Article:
CHARLESTON, WV (WOWK) — The 2022 West Virginia legislative session is history and lawmakers on both sides of the aisle are regretting what did not get done.

The 60-day session may have come and gone, but now there’s time for the Monday morning quarterbacking.

The House of Delegates and State Senate agreed upon a $4.6 billion budget and sent it to Gov. Justice for his signature. The measure fully funds West Virginia University and Marshall University after those schools were initially targeted for potential cuts.

All state employees and school personnel will get 5% pay raises. But lawmakers were also disappointed in what did not get finished.

“I want to see our income taxes lowered. I would love to get us with other states to where we don’t have a state income tax. I think that will bring in more people, more businesses,” said Del. Kathie Hess Crouse, (R) Putnam.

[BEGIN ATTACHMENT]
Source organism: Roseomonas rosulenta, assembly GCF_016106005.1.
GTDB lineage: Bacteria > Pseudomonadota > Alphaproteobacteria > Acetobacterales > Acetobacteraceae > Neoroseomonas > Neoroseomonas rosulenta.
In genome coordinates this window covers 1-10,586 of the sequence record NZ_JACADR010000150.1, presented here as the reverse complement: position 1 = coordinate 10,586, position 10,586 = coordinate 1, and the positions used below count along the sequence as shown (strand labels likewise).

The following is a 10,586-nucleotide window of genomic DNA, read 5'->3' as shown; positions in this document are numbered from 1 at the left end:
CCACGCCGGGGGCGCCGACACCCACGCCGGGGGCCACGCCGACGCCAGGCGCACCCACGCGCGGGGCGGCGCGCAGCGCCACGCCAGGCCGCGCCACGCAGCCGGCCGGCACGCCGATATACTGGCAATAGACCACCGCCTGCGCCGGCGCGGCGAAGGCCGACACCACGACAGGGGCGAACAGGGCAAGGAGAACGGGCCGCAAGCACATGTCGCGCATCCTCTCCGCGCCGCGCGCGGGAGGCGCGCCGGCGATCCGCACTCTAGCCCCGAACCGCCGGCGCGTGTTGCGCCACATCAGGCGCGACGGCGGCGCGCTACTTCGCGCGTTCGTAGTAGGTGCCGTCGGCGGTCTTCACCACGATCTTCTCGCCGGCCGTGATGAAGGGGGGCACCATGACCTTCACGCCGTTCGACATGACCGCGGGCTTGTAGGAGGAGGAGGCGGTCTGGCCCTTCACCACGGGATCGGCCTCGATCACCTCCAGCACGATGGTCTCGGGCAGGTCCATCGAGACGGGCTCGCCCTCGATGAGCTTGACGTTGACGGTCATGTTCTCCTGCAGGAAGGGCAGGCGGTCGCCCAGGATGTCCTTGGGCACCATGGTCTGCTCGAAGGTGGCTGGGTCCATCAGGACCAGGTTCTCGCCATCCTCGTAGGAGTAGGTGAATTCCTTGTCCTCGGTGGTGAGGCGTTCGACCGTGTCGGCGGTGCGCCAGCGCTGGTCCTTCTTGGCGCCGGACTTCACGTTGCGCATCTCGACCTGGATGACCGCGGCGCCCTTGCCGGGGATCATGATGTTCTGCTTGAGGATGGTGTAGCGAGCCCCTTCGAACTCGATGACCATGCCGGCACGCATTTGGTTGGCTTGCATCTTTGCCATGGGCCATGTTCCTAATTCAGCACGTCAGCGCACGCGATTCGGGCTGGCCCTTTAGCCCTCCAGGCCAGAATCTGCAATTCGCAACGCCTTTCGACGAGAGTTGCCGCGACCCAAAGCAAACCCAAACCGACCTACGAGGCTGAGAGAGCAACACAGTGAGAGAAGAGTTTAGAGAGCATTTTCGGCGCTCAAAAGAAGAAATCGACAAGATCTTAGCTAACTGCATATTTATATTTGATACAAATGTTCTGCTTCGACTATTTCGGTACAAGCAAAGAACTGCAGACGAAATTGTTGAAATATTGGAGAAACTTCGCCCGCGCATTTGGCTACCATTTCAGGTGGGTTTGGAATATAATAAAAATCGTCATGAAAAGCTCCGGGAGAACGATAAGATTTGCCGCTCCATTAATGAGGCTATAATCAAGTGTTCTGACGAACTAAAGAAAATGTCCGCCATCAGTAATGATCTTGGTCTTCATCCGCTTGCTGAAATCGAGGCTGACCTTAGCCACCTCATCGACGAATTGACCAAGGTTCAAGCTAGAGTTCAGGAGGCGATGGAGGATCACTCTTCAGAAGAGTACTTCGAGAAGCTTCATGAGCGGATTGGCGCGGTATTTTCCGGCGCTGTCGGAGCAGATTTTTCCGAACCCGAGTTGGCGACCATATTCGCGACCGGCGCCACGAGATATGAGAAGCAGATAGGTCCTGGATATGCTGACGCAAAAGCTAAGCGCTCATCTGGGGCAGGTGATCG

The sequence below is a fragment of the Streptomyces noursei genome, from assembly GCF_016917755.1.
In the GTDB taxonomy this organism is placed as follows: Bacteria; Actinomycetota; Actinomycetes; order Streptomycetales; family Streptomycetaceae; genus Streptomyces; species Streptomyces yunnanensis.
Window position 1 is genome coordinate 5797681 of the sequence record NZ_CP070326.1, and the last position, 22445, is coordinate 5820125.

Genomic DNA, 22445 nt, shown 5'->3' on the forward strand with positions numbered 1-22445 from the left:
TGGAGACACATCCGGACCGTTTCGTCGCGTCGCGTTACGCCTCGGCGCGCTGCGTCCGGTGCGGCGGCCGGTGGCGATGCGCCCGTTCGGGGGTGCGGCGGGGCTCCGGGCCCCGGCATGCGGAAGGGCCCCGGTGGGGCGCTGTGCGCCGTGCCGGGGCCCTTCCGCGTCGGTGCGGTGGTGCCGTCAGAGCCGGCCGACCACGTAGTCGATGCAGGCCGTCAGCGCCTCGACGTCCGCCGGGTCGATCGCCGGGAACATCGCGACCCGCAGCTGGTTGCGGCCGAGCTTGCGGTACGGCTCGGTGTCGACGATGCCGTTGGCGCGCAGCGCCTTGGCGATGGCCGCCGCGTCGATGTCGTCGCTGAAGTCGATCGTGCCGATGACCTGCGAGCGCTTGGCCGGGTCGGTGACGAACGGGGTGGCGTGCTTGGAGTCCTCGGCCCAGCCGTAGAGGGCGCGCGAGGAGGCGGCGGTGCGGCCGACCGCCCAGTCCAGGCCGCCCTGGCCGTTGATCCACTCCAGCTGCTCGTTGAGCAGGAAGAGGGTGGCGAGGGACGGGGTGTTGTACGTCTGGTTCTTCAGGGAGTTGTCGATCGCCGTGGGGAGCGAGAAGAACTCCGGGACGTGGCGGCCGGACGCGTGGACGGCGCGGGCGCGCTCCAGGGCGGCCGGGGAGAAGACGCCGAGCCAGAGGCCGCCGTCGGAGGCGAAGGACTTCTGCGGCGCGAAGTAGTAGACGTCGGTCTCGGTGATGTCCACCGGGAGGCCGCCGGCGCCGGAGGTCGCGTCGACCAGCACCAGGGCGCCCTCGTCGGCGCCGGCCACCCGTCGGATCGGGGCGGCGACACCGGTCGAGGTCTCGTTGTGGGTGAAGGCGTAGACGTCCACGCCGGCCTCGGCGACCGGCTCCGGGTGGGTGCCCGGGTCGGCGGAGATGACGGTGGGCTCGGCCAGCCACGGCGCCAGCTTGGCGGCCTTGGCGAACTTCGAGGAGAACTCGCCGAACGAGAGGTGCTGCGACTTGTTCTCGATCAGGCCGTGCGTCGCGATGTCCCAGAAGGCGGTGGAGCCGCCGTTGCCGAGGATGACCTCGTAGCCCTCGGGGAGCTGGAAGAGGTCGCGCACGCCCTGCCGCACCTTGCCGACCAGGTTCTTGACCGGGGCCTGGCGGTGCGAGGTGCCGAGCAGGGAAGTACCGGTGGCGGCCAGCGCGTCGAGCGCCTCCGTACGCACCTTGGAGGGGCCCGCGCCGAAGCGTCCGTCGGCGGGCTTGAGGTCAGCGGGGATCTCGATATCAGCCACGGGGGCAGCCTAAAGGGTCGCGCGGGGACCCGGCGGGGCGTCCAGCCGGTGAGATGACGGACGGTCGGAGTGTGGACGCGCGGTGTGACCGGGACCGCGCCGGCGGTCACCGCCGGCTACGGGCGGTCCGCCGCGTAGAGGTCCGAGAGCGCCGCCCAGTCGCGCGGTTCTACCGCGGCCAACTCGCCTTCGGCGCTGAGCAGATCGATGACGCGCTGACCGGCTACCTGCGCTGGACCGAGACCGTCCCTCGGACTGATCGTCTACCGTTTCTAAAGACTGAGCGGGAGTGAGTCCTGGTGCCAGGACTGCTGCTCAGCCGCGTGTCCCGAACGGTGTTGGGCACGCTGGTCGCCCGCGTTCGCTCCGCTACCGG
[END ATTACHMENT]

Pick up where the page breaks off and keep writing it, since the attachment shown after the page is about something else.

“Well we haven’t done too much on opioids, or early childhood. I’m not sure we’re investing in those areas that can long-term have a positive impact,” said State Sen. Ron Stollings, (D) Boone.

The so-called Anti-Racism Act of 2022, failed to pass the State Senate by midnight Sunday.

The bill to prevent abortions in West Virginia after 15 weeks of pregnancy also failed to pass.

For many, one of the biggest disappointments was the failure to enact all of the foster care reform legislation and pay raises. But the governor says those raises will be done by dividing up money from positions that will remain vacant.